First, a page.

On the R90CP, the main evolution came from the installation of the VRH35 engine model VRH35Z with a bonnet designed by Nissan Performance Technology (NPTI). This changed the airflow, with flow guided from the front of the bonnet via a large central air intake and two side lanes. The fairing mirrors also helped to differentiate this version, as did the new rear periscopes for brake cooling. The new R90CP model, although based on the R89C, actually had 70 per cent of the parts manufactured by Nissan and NISMO. One of the R90CPs (#23, chassis 01) used carbon brakes produced by Carbone Industrie in conjunction with Brembo calipers. This was a first in the history of the race. Nissan had made this choice (as well as mixing tyre suppliers between cars) to cope with the changes represented by the addition of the chicanes on the Hunaudiere straight. Howard Marsden, the man in charge of the project, told the 24 Hours guide: "Lap times should increase by 20 seconds, while the distance covered will decrease by 10%. On the other hand, two or three pace car interventions are to be expected. If there are any problems, it will be the brakes and the transmission that will be affected. Le Mans is now characterised by four 2 km straights. That's why we at NME will be testing carbon discs.

On the R90CK, K for 'Kae', meaning improvement in Japanese, everything was designed for performance. The first R90CK chassis appeared at Monza, in the temple of speed. A perfect place to test the main evolutions concerning for example the suspensions, with an increased travel. Thanks to more intensive work in partnership with Dunlop (who supplied exclusive tyres for the R90C), radial tyres (18" front and 19" rear) were fitted to new Speedline rims. The braking system also evolved, with a partnership signed with AP and not Brembo. For the rider, a narrower seat width had to be accommodated, due to the increased width of the spoilers. The bodywork was modified with a shorter nose, a longer rear end and now a two-piece spoiler with large drifts. Extensive wind tunnel work was carried out on the R90CK to achieve a massive ground effect combined with top speeds approaching 400 km/h. In 1990, Mark Blundell achieved the first ever pole position in the 24 Hours of Le Mans for a Japanese marque with a time of 3'27''020 in the #24 R90CK. A time that would allow today to fight with the Hypercar!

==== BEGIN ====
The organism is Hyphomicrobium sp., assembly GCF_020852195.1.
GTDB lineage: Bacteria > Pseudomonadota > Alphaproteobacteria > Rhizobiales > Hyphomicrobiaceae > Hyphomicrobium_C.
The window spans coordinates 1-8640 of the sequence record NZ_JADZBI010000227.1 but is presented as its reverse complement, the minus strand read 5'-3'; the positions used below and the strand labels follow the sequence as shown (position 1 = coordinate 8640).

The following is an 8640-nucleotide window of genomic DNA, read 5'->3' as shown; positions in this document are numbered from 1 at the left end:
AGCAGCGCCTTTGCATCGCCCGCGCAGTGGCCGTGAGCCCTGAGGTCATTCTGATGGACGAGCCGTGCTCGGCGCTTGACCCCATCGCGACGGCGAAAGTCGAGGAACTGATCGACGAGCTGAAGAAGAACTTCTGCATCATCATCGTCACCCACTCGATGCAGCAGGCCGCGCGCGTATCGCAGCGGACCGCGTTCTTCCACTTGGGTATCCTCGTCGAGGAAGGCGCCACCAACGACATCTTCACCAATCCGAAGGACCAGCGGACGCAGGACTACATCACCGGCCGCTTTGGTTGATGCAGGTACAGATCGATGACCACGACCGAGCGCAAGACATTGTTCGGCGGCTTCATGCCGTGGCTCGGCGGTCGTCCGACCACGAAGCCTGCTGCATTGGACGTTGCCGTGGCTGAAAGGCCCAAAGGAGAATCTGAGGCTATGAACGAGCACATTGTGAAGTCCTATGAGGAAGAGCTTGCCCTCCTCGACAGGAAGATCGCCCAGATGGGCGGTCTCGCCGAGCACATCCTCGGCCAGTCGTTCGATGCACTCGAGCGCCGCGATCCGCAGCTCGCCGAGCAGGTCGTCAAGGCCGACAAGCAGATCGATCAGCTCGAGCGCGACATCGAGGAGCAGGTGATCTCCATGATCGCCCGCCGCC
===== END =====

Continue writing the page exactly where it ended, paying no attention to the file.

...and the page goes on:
In summary, the R90CK had an aerodynamic configuration adapted to sprint racing, the result of collaboration between Nissan Europe (NME) and Lola in Milton Keynes. The R90CP was designed for the Japanese Prototype Sports Championship, developed by Nismo in Japan. At Le Mans, there were cars run by Nissan's European (#24 and #25), American (#83 and #84) and Japanese (#23) subsidiary. No two Nissans were exactly alike: bodywork, tyres, brakes, mirrors, livery and, above all, sponsors - there were many details to distinguish them. 

Of the five prototypes on the entry list, only two would see the chequered flag, the R90CP of Hasemi/Hoshino/Suzuki in 7th place and the R90CK of Millen/Roe/Earl in 17th.


The first Nissan R89C chassis to be assembled, #R89C-01 was determined at Snetterton in March 1989, before running on a private track in April in Arizona. There, the car reached a speed of 386 km/h. It was then at Dijon, for the first competition appearance in the World Sports Prototype Championship, that #R89C-01 was seen. Julian Bailey and Mark Blundell finished 15th in the final race, after setting the 6th fastest time in practice, not far behind the Mercedes! At Le Mans, Julian Bailey and Mark Blundell were accompanied by another British hopeful, Martin Donnelly. The latter drove in 3'24''09 in practice, just ahead of Bailey in 3'24''26! The #24 Nissan reached a top speed of 380 km/h.

The 12th place on the grid did not seem to satisfy Julian Bailey who, at the start, decided to make a mad dash for it. He passed all his rivals, until he was fighting for second place with Nielsen's Jaguar. But a contact at Mulsanne stopped his cavalcade. The machine had been hit, a suspension link had pierced the hull and he had to retire. In 1990, the #R89C-01 was updated and improved, particularly in terms of suspension and aerodynamics. It arrived at Le Mans in mid-May with Brembo steel brakes and Goodyear tyres. Its entry was privately insured by the Courage team, the car being on loan. This NISSAN R89CP made its last appearance at the Fuji 500 km where it proudly carried the number 01 as NISSAN had won the Japanese Championship the previous year. Qualifying in 3rd position, it finished in 9th position driven by M Hasemi and A Olofsson. The previous year, the duo had finished second in the car and won the Fuji 500. It was after the Fuji 500 in 1991 that this NISSAN was placed in the Nissan Heritage Collection. More than 31 years have passed and this racing beast is a real time capsule that still wears its original livery and the stigma of the race on its bodywork. A sleeping beauty that only deserves to be back on the track.

In 2022, it joined the Ascott Collection.

[1] "Le Mans objective" in Japanese